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Deep Space Probes

Welcome to Deep Space Probes!

Do you remember names like Pioneer, Explorer, Mariner, Venera, Luna, Ranger, Voyager, Zond, or Surveyor? Many of the early probes launched by the United States and the former Soviet Union have borne these names.

Soon after the Soviet Union launched the first artificial satellite, Sputnik 1 on 4 October 1957, both the former Soviet Union and the United States began to launch a flurry of probes to the Moon, Mars, and Venus.

These pages attempt to chronicle the unmanned probes which have been launched into deep space, from the early Pioneers to the Mars Rovers.

So, just what is a space probe, anyway? A space probe is an unmanned spacecraft that is used to make observations and send information back to Earth regarding these observed objects. While many satellites are also space probes, these pages are dedicated to the deep space probes, those which have escaped Earth's gravity.

So, just what kind of equipment does a space probe carry? Exactly what equipment is on any deep space probe, of course, depends upon its mission. All probes need a power supply. Some probes use solar arrays to generate power and batteries to store that power, but solar arrays are useless in missions which carry the probe far away from the sun. For this reason, nuclear power sources are often used. These sources may be either a small reactor or use some kind of radioisotope batteries, which are not reactive.

There needs to be propulsion and attitude control systems. In many cases, these will be ion thrusters, which are essentially an electrical propulsion system. Ion propulsion is virtually an inexhaustible system as long as the probe has power. The drawback is that ion thrusters only provide small amounts of thrust, so rapid changes in velocity, attitude, or direction are not possible.

Environmental controls may be present to protect equipment in the probe from temperature or pressure extremes. They may also control and protect against cosmic radiation and magnetic exposure. Communication systems are required so that the probe may transmit and receive data. This will entail the presence of transmitters, receivers, amplifiers, and antennas. Guidance controls are required so the the probe will know where it is and where it wants to go. Engineering systems will be in place to monitor and maintain the health of all the other systems. And none of this would be possible without the computer systems to monitor and direct it all.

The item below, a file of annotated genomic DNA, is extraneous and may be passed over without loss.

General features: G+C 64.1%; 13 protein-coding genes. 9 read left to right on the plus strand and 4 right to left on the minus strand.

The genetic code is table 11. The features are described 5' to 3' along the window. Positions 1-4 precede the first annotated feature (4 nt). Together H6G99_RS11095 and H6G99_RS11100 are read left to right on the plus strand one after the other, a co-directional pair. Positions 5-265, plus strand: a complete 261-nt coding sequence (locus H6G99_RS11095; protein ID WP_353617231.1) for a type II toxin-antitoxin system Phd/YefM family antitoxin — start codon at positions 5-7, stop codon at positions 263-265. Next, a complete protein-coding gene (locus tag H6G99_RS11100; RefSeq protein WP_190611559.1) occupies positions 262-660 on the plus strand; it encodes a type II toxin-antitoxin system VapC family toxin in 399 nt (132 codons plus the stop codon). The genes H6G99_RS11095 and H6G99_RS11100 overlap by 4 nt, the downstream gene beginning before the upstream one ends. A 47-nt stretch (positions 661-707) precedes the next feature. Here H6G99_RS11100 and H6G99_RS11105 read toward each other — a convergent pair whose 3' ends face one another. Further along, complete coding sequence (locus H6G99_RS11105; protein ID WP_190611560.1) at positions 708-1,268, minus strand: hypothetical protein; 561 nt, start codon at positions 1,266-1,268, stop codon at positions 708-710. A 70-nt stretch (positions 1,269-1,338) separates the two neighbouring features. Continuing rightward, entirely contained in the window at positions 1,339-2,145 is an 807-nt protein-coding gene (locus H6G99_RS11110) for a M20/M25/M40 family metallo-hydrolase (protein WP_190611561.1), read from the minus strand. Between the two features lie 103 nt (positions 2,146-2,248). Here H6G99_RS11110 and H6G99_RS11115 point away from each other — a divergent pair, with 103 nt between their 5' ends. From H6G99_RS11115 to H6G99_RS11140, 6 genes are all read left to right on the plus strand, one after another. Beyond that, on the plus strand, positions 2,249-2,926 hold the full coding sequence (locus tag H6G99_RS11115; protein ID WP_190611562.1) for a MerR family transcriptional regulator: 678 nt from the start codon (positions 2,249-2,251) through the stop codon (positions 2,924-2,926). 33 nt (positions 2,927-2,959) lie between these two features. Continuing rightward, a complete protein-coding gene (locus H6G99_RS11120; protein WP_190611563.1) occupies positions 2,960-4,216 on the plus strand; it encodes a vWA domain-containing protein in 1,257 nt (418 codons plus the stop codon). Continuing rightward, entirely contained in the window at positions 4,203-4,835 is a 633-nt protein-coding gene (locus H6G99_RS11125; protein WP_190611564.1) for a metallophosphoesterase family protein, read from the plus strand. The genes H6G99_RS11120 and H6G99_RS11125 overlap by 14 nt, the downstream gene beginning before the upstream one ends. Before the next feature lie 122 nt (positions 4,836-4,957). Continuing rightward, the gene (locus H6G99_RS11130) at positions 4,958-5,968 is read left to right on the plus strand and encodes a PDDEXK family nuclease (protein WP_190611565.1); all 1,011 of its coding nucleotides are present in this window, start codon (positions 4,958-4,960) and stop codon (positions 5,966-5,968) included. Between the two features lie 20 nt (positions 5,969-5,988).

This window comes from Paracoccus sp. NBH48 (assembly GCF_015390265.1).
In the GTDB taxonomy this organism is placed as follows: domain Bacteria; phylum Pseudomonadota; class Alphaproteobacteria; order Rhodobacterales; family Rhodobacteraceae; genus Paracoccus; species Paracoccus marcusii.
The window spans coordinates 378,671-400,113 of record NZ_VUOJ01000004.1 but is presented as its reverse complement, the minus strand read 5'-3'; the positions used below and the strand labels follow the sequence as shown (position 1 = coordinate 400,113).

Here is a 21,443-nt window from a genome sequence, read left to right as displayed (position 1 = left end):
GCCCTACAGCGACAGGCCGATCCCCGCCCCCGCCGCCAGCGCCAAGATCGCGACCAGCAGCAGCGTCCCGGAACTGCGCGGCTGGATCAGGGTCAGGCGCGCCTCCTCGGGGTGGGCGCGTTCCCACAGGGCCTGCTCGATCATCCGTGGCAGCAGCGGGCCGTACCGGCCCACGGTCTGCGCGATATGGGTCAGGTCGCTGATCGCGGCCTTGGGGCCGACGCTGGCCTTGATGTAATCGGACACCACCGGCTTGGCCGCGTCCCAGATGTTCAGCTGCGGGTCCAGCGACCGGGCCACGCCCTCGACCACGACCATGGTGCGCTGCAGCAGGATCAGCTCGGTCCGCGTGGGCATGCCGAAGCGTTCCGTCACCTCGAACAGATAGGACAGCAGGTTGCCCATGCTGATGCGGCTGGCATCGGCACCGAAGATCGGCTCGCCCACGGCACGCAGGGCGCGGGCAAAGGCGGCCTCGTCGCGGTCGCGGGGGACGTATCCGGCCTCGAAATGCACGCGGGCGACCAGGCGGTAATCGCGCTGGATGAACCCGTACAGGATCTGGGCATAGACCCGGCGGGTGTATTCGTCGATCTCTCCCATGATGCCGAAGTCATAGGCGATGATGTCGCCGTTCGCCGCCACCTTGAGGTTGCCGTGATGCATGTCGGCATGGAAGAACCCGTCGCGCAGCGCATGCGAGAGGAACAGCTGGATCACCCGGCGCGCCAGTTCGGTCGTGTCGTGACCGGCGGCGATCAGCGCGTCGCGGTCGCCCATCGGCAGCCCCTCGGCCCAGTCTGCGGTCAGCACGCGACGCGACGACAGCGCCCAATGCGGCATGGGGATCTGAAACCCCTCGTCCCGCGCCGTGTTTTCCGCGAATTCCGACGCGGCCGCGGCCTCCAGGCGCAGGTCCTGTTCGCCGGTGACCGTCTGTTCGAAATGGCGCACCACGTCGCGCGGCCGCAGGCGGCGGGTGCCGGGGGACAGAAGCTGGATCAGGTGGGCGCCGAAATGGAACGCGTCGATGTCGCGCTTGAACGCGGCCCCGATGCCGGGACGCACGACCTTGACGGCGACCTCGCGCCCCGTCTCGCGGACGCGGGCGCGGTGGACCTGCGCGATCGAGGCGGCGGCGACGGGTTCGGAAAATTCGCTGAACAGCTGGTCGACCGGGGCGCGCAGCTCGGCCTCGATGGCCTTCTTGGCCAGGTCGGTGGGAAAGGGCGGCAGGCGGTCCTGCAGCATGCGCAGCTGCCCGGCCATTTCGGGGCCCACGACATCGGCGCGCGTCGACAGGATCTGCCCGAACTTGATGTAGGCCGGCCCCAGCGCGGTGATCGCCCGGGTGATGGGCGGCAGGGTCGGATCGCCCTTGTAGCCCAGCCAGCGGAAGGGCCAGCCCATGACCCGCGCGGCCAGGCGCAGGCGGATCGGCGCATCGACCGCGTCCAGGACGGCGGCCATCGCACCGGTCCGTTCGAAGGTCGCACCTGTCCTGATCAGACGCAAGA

The sophisticated scientific equipment on board provides purpose to the probe. The scientific instrumentation can be quite varied, and as mentioned before, will be mission specific. Cameras are commonly provided to provide an variety of imagery, still, motion, close-up, panoramic, etc., and use a variety of different filters. There may be instruments such as infrared sensors (to measure the temperature of an object), radars (to see planetary surfaces through clouds), ultraviolet sensors (to analyze atmospheric conditions), magnetometers (to measure magnetic fields), soil analyzers, spectrometers (to measure properties of light), and sensors to study wind velocities, or chemical compositions. A gravitometer may be present to determine specific gravities. If the probe includes a lander, that lander may have scoops or drills to collect surface samples. This is just a sampling of the information gathering devices which may be present. Many probes have their own set of web pages provided by the group or agency which controls their mission. These pages can provide more specific information as to the exact equipment their probe carries. (Here is one example of such a set of pages, this one dealing with Cassini.) 

Credit: Images of the sun, planets, and moons contained within these pages are from NASA.

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Last updated: 08 July 2017 11:42:24.

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About the background: This is an image of the surface of Europa as taken by Galilio.